Four ‘malicious’ alien civilizations could attack Earth, says researcher

Deepak Gupta June 1, 2022
Updated 2022/06/01 at 1:12 PM

It has been said several times that it is very selfish of humans to think that they are alone in this vast Universe. Not least because the Milky Way itself is full of habitable properties, with about half of all sun-like stars hosting Earth-sized worlds, worlds that can support life. There are over 300 million worlds with Earth-like conditions. So, what is the chance that there will be other civilizations and some are even dangerous to the point that there is a threat of attacking and invading Earth?

Alberto Caballero, a doctoral student in conflict resolution at the University of Vigo, estimates that there are four evil extraterrestrial civilizations in our galaxy.

First: believe that alien civilizations exist

One investigator stated that there may be four extraterrestrial civilizations in the Milky Way with the possibility of attacking or invading planet Earth. as reported by vice newsAlberto Caballero, who is a PhD student at the University of Vigo in Spain, estimated the prevalence of "malicious extraterrestrial" civilizations.

In the article titled "Estimating the Prevalence of Malicious Extraterrestrial Civilizations", Caballero attempted to provide an estimate of the prevalence of hostile extraterrestrial civilizations. Although, he admits that there are "some limitations".

Caballero noted that the estimate is based on "the world history of invasions over the past century, the military capabilities of the countries involved, and the global growth rate of energy consumption."

In their research, not yet peer-reviewed, published in Arxiv magazineCaballero stated that the upper bounds of standard deviations are used to obtain the "estimated probability of extraterrestrial invasion" by a civilization whose planet we sent a message.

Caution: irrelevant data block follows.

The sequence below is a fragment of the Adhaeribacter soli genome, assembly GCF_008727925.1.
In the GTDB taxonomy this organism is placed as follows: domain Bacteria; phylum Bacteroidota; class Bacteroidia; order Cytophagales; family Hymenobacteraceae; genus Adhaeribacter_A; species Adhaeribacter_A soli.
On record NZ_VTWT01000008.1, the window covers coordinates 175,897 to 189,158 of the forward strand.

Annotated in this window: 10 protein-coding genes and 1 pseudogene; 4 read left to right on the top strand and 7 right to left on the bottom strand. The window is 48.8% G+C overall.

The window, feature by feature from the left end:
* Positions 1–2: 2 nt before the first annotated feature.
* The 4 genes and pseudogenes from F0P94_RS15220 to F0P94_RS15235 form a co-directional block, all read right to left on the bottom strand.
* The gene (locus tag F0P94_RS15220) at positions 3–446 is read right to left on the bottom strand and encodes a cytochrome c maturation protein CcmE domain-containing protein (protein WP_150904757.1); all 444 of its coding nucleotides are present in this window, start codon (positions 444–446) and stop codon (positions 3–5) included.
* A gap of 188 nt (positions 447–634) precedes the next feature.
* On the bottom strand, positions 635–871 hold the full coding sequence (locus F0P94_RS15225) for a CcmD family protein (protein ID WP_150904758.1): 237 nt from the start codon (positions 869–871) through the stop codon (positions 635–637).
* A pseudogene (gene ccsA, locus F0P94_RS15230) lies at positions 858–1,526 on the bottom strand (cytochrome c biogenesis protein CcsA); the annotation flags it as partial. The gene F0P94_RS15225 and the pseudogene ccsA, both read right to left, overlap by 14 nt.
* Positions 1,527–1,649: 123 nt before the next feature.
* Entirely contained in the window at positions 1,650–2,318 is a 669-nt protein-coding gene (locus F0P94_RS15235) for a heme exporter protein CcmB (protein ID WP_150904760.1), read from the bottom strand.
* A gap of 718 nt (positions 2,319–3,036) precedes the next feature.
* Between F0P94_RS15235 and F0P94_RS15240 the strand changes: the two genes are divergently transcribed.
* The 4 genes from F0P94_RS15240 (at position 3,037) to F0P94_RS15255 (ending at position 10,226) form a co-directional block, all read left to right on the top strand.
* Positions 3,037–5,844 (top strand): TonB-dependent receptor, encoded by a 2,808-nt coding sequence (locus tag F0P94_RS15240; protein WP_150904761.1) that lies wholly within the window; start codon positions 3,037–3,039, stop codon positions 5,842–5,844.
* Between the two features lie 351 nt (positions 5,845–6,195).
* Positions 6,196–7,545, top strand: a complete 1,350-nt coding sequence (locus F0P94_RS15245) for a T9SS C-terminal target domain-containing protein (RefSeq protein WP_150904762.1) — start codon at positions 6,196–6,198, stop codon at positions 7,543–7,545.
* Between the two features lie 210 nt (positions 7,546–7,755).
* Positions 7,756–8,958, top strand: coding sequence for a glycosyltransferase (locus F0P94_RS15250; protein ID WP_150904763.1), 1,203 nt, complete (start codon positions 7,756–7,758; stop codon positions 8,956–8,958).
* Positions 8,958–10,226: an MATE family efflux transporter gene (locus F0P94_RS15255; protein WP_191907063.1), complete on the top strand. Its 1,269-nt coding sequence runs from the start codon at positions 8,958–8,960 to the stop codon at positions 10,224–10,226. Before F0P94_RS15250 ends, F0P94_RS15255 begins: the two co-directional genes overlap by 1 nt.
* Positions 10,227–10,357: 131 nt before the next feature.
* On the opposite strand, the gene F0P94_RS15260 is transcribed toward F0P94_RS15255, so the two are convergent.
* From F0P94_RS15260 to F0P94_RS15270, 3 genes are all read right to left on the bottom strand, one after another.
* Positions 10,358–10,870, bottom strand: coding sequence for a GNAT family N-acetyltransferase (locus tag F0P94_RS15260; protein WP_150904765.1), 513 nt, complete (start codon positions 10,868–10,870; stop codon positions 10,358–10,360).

The researcher also stated that the results show that such a probability is "two orders of magnitude lower than the probability of an asteroid impacting a planet".

Illustration planet Earth being attacked by alien civilizations

Second: believing we can communicate with alien civilizations

Scientists are planning to send a message (METI, or "Messaging Extraterrestrial Intelligence") to the so-called alien civilization. While there is no definitive proof, the US government is taking the growing signs of extraterrestrial life seriously.

However, as a warning to scientists, Caballero said in his paper that the findings could serve as a starting point for an international debate about sending the first serious interstellar radio messages to nearby potentially habitable planets.

I played the role based solely on life as we know it. We do not know the mind of extraterrestrials. An extraterrestrial civilization may have a brain with a different chemical makeup and may lack empathy or may have more psychopathological behaviors.

I found this way to do it [o estudo]which has limitations because we don't know the mind of what aliens would be like.

Caballero told Vice.

Third: Believing that Earth is a target of malicious attack

In his article, he wrote that such event takes place once every 100 million years. Caballero has researched human "invasions" from other countries over the last 50 years, as he mentioned that he played the role based "only on life as we know it".

The report noted that he applied the data he collected to the number of known "exoplanets" in our galaxy. Claudio Maccone, a Italian scientist, estimated that there are about 15,785 exoplanets. After analyzing the data, Caballero estimated that there could be four "malicious" alien civilizations.

Caballero also authored a study in the International Journal of Astrobiology earlier this month. He claimed to have signaled the "WoW! Signal", first detected by a radio telescope in 1977. It was a strange, minute-long burst of radio energy. According to Caballero, the signal may have originated from a Sun-like star 1,800 light-years from Earth.

According to the publication, the signal was received for the first time by the big ear telescope at Ohio State University.

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